Inside Raila’s strategy to challenge Uhuru’s powers


On October 29, 2015, the Raila Odinga-led Coalition for Reforms and Democracy (Cord) went to the High Court, challenging the powers of President Uhuru Kenyatta in law-making under the new constitution.

On face value, Cord’s decision to seek the court’s interpretation and ruling on the extent to which the President can exercise his power to sign, veto or make reservations on legislation passed by the National Assembly may appear innocuous. It is not.

Odinga’s recent political blitz against Kenyatta comes through as a throwback to the defunct campaign against the omnipotent “imperial presidency,” now gone with the wind.

In its stead, we have what critics have, nostalgically, decried as a weak presidency.

Why, then, would Cord want to debilitate the presidency further?

The answer lies in the 2017 power strategies.

As a lawyer friend once quipped, a legal suit is 25 per cent law; the rest is strategy.

So, what thinking is driving Odinga’s new legal offensive?

The Odinga-led coalition has given three interlinked reasons.


First, and philosophically, President Kenyatta’s actions to reject Bills from Parliament are in breach of the doctrine of separation of powers and a usurpation of the powers of the legislative branch, both the National Assembly and the Senate.

Second, he has exceeded the powers conferred upon his office to refer bills back to Parliament for reconsideration under Article 115 (1) (b) of the Constitution.

Third, and more populist, the proposals by the President were against the rights of Kenyans to enjoy their retirement benefits, which has abridged the rights of individuals seeking to hold political offices.

But more significant is the end state of Odinga’s legal suit: a declaration that the President’s role is limited to making reservations, “but not sharing legislative duties through his own amendments or insertion of fresh clauses to what has been passed by Parliament”.

Ironically, neither the National Assembly nor the Senate think that the President is usurping their powers.

When Cord reportedly took up the matter with National Assembly Speaker Justin Muturi, he ruled that the President is not prohibited from making his reservations or recommending proposals. Cord dismissed Muturi’s counsel.


Be that as it may, Odinga and Cord appear to be pursuing three strands of a grand political strategy.

The first strand — a give-a-dog-a-bad-name-and-then-kill-it ploy — seeks to buttress Cord’s party line that the government is turning dictatorial and clawing back on the freedoms and principles, on which the new constitution is hoisted.

In this regard, Cord has invoked Montesquieu’s doctrine of separation of powers to make the point that the President is “invading” the independent powers of the legislative branch. But is this claim valid?

Kenya’s experience in the last two years has revealed that although the American President is frequently referred to as “the world’s most powerful person,” this is more hyperbolical than actual.

Under the pure presidential system, the constitution ties the president down as to what he can and cannot do.

To this end, the American Constitution explicitly assigns to the president the powers to sign or veto legislation, which are inviolable by either the judiciary or legislature (or even a rogue opposition).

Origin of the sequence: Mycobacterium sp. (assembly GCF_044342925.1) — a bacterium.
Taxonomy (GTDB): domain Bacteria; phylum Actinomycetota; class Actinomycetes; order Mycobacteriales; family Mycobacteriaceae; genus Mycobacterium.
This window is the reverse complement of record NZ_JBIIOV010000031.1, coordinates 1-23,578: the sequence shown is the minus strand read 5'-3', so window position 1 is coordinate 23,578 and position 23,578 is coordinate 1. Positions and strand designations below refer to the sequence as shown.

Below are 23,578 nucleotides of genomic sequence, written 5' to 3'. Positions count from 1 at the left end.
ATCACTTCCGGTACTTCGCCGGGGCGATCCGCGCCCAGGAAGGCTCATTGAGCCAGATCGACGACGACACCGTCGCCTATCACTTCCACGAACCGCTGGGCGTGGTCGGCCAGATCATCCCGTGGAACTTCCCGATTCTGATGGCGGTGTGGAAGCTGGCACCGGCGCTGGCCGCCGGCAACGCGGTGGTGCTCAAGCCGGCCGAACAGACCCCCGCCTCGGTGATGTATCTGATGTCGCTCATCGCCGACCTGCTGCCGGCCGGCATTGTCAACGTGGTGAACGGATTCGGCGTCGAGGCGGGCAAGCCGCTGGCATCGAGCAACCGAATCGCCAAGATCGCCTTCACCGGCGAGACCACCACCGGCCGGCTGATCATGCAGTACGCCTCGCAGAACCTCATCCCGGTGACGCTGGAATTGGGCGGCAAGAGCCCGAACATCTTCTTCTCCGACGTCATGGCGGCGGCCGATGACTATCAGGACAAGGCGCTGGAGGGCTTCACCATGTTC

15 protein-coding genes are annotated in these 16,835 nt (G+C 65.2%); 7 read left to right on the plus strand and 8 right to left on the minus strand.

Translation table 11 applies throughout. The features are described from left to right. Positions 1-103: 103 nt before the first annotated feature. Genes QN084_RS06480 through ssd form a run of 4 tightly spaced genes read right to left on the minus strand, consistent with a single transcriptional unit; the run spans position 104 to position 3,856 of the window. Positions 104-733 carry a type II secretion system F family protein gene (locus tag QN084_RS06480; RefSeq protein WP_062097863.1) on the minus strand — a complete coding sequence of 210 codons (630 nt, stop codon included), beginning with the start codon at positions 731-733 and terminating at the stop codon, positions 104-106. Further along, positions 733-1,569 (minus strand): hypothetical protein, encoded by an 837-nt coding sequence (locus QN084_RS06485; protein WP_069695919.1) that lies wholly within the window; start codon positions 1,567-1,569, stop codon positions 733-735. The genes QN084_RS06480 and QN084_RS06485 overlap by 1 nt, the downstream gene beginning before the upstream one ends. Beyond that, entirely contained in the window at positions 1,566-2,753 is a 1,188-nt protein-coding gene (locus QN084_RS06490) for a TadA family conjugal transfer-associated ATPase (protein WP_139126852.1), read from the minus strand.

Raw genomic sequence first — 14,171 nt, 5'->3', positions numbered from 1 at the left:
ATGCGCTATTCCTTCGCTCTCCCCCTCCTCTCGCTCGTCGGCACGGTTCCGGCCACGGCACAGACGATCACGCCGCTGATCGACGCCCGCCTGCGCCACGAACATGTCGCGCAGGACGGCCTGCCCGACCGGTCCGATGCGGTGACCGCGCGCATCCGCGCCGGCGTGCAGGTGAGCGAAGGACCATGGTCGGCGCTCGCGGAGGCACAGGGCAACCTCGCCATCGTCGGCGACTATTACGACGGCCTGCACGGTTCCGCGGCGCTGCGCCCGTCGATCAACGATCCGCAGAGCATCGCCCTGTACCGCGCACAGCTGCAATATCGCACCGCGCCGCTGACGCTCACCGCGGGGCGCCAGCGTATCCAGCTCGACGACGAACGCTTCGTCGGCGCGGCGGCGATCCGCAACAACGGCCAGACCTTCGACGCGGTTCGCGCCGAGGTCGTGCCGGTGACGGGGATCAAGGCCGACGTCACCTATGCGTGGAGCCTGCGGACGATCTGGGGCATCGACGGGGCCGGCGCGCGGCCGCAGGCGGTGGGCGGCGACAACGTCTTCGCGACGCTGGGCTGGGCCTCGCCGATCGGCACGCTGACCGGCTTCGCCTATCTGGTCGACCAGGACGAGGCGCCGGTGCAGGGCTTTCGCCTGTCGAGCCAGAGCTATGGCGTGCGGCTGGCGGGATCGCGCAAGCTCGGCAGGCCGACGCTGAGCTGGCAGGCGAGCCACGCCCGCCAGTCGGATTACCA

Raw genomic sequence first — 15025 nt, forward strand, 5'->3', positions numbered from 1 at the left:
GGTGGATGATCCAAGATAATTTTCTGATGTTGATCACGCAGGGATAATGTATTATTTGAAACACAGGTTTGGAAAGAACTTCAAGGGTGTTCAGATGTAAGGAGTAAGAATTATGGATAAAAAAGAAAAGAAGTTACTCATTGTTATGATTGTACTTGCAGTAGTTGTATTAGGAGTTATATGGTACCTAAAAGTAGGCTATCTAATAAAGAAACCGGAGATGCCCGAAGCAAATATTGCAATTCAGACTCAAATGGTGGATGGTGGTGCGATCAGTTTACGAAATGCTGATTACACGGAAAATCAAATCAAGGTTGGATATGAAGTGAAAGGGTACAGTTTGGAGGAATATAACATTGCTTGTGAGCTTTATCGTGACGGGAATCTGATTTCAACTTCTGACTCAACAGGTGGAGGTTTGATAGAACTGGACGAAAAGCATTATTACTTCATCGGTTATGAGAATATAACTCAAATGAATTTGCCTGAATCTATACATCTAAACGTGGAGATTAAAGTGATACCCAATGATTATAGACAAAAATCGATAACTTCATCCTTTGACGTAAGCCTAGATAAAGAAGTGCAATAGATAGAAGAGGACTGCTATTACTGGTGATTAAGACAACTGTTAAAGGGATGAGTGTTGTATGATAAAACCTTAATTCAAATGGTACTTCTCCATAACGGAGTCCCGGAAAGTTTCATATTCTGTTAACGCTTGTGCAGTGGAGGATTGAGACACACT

However, in the face of growing judicial activism, the presidency in Kenya faces a real risk of losing its remaining powers and becoming a rubber stamp to the other branches.

Moreover, a weak presidency is unlikely to steer a developmental agenda to enable Kenya to join the league of Indonesia or Malaysia as a middle-income economy.


This realisation is feeding undercurrents of nostalgia for the the “strong” executive of the past typified by the fusion of powers in parliamentary systems such as Britain’s and the semi-presidential system in pre-2010 Kenya.

Sitting at the apex of a highly centralised political machine and a greatly integrated and vastly more powerful administrative machine, the lavish powers of the Prime Minister include the power to appoint, reshuffle or dismiss cabinet ministers, appoint top civil servants, ambassadors, bishops and judges and to terminate the life of a government and call a general election.

Odinga’s own position has swung like a roller-coaster from supporting a parliamentary system before 2010 to campaigning for an American-style presidential system during the 2010 referendum.

“We need a strong presidency to carry out the reforms we are pushing for,” an Odinga adviser told a seminar in Washington in 2009.

This was at a time when it was almost a foregone conclusion within the ODM think-tanks that Odinga was the next president after Kibaki.

As a co-principle in the power-sharing government, Odinga was, for all intents and purposes, the incumbent.

And with very few exceptions, “incumbents in Africa don’t lose elections.” 2013 changed all this.


In the corridors of Jubilee power, Odinga is seen as having gone to court with the hope of soaring up his economic fortunes to finance his political machine.

For the first time since 1997, Odinga is out of government and without the income and lavish benefits of being in power.

In this context, perhaps the most painful of the nine Bills Kenyatta has rejected is the Retirement Benefits (Deputy President and Designated State Officers) Bill, 2013.

This would have given millions of shillings in pensions to the former Prime Minister and his Cord co-principal and former VP Kalonzo Musyoka.

Therefore, the court strategy is Odinga’s long shot into eventually getting back his “retirement” benefits.

Jubilee pundits also view Odinga’s legal blitz and recent attacks on his economic performance as a ploy to force Kenyatta’s hand to appoint him and members of his inner sanctum to the government along the lines of the 1997 Kanu-NDP model under Moi.